Practice doing setups on your current bass. Do them until you get the playability where you want it. While you're doing them, take notes - find the measurements that feel good to you. I've seen some setup directions out of order. The proper procedure is: tune, adjust truss rod, re-tune, double check truss (a.k.a. neck relief), re-tune if you made another adjustment to the truss, adjust bridge saddles height (action), re-tune, adjust intonation - sharp, move saddles toward bridge; flat, move saddles toward neck - re-tune, adjust pickups, done. Some people use the comparison between 12th harmonics and open notes to check intonation. I've always used the fretted note and open notes. Harmonics are affected by intonation.

I've saved a ton of money over the years and learned exactly how I like my basses setup by doing them myself. My friends were thrilled, too. First one took an hour and a half. Now, I can do all 7 of my basses in under an hour.


Of the basses you mentioned, I'd go with either the VM J or SUB. Keep looking for something used. You get much much more for your money.

Practice your setups.
"Quick to judge. Quick to anger. Slow to understand. Ignorance and prejudice and fear walk hand-in-hand."
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#10
Thanks for your advice, deeptubes. I'll give it a go at setting up myself, then. If I fail I can always ask the music shop to do it anyway. You never know, it might be set up well when I buy it!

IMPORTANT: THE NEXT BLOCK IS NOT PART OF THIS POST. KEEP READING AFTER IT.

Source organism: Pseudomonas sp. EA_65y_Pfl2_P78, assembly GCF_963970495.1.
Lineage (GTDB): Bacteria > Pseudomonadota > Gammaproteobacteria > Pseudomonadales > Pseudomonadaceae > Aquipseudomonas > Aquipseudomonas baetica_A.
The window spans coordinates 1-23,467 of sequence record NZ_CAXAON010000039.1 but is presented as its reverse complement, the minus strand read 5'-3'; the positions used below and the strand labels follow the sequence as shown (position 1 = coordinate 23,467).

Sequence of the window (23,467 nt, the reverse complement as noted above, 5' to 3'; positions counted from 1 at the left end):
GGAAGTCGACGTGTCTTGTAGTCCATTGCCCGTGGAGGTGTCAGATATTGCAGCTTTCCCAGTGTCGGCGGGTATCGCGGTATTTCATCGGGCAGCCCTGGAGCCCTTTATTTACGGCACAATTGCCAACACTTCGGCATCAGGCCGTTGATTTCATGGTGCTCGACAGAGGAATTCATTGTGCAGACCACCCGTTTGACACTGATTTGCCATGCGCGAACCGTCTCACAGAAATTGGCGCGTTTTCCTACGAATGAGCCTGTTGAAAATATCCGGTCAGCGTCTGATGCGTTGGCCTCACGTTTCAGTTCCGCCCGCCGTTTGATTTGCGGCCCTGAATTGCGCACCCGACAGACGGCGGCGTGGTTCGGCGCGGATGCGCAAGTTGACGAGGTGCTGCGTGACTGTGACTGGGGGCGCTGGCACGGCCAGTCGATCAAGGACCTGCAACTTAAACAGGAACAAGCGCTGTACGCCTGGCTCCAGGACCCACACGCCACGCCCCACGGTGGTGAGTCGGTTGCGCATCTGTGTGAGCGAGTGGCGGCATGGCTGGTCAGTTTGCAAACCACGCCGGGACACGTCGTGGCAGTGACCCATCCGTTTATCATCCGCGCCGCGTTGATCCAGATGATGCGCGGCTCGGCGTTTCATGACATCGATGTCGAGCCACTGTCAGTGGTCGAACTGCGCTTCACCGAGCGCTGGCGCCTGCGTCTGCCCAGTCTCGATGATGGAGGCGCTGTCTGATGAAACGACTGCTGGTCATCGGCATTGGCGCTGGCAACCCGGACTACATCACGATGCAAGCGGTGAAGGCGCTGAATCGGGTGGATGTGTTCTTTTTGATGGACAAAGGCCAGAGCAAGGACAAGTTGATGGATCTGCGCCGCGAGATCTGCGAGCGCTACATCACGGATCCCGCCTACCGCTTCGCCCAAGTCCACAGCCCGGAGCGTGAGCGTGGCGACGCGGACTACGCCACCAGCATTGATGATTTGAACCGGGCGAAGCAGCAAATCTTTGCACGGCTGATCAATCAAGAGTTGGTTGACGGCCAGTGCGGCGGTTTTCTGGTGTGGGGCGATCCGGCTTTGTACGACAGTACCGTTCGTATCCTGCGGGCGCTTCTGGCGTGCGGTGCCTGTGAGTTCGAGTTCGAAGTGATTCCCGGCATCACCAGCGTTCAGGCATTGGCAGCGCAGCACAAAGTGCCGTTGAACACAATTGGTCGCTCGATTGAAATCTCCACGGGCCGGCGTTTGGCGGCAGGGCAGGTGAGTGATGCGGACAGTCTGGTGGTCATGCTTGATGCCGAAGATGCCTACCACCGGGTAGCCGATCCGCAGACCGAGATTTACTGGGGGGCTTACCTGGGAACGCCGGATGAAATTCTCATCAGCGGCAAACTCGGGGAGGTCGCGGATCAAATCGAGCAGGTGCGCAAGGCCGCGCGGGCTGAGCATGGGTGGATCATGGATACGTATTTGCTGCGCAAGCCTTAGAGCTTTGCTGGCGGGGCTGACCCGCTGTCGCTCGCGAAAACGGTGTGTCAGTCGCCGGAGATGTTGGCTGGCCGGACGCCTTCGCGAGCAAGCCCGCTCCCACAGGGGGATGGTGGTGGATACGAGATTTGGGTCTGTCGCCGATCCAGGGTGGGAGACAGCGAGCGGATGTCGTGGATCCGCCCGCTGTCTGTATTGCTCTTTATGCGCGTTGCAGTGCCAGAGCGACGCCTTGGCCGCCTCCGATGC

@everyone else - thanks for your opinions on the different basses. I originally loved the sound of the Stingray, but now it's kinda lost its effect on me. Same with the sound of the Jazz bass. I love the versatility of the Ibanez, but...I dunno. It doesn't feel like the others.

The only two of these I've actually played are the Squire PJ bass and the Schechter Omen 5. I like the feel of them, but I better try out the others at my local music store before I choose!

Woody
#11
Quote by deeptubes
Practice doing setups on your current bass. Do them until you get the playability where you want it. While you're doing them, take notes - find the measurements that feel good to you. I've seen some setup directions out of order. The proper procedure is: tune, adjust truss rod, re-tune, double check truss (a.k.a. neck relief), re-tune if you made another adjustment to the truss, adjust bridge saddles height (action), re-tune, adjust intonation - sharp, move saddles toward bridge; flat, move saddles toward neck - re-tune, adjust pickups, done. Some people use the comparison between 12th harmonics and open notes to check intonation. I've always used the fretted note and open notes. Harmonics are affected by intonation.

I've saved a ton of money over the years and learned exactly how I like my basses setup by doing them myself. My friends were thrilled, too. First one took an hour and a half. Now, I can do all 7 of my basses in under an hour.


Of the basses you mentioned, I'd go with either the VM J or SUB. Keep looking for something used. You get much much more for your money.

Practice your setups.


Agree with @deeptubes here. I also do my own setups. If you are willing to try this yourself, I would suggest you purchase:

A Capo - this helps to clamp strings down at the different frets needed to check action and pickup height

A set of feeler gauges - this helps to determine the proper action action and pickup height. A ruler with 64th of an inch scale will work, but the feeler gauges are more accurate
#12
One additional thing that will help with setups: A neck radius gauge.

You can get free printable ones here: http://www.pickguardian.com/free-tools/need-a-set-of-neck-radius-gauges/. Print them on heavy paper and cut them out carefully with scissors. These gauges will help to make sure that when you adjust the string saddles on the bridge, they follow the curve of the fingerboard.